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Authentication Based on Shared (Semi-)Public

August 15, 2013

Few systems, whether technological, economic, or otherwise, are likely to operate as intended or desired if their fundamental assumptions are flawed or unsatisfied.  Many authentication methods rely on the premise that some value (a “something you know”, like a password) can be presented only by the valid holder of an identity; the holder and verifier share what’s assumed to be be a secret value not known to others.  (It’s actually common and technically preferable for the verifier to maintain an identity’s validation data in a different form, like a hash, but I’ll elide that refinement for now.)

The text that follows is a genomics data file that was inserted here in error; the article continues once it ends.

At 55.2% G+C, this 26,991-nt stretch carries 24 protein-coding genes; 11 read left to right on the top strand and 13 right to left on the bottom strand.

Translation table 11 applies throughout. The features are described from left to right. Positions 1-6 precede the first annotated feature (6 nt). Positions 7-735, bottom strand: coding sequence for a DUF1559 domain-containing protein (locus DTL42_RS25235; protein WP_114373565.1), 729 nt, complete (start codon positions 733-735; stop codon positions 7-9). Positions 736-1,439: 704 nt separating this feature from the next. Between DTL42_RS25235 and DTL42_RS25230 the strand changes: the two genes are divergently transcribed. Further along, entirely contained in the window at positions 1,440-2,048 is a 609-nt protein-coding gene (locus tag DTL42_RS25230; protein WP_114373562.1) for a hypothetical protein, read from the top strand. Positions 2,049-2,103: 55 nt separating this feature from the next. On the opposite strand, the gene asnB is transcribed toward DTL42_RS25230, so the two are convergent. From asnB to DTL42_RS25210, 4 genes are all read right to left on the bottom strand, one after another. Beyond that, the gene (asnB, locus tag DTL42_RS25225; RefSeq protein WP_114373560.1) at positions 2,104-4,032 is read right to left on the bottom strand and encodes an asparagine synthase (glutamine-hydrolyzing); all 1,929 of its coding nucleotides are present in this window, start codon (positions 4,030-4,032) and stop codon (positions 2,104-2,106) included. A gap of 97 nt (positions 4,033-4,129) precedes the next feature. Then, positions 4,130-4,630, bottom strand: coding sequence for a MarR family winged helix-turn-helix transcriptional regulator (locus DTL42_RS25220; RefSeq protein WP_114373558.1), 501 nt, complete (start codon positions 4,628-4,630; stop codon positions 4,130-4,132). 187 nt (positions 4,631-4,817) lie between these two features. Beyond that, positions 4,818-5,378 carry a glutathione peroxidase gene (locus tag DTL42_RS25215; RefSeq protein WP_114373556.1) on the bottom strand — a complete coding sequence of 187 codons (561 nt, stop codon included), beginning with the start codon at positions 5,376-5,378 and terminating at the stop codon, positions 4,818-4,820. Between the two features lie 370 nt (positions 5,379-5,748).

Things get qualitatively weaker and worse when the shared “secret” value isn’t actually secret, even though it’s implicitly expected to be.  US Social Security numbers (SSNs) provide an example here; despite regulations covering their scope of use, they can still fall into the hands of identity thieves. Knowledge of information, whether authorized or not, can become increasingly broad over time but rarely narrows once it’s been exposed or shared. It strikes me that use of an SSN (or a birthdate, relative’s name, or comparable personal attribute) as a basis for authentication reflects a confusion between two properties:

  • something that someone’s expected to know about themselves
  • something that no one else is expected to know about someone

They’re related, but clearly aren’t the same.  They’re confused at our peril.

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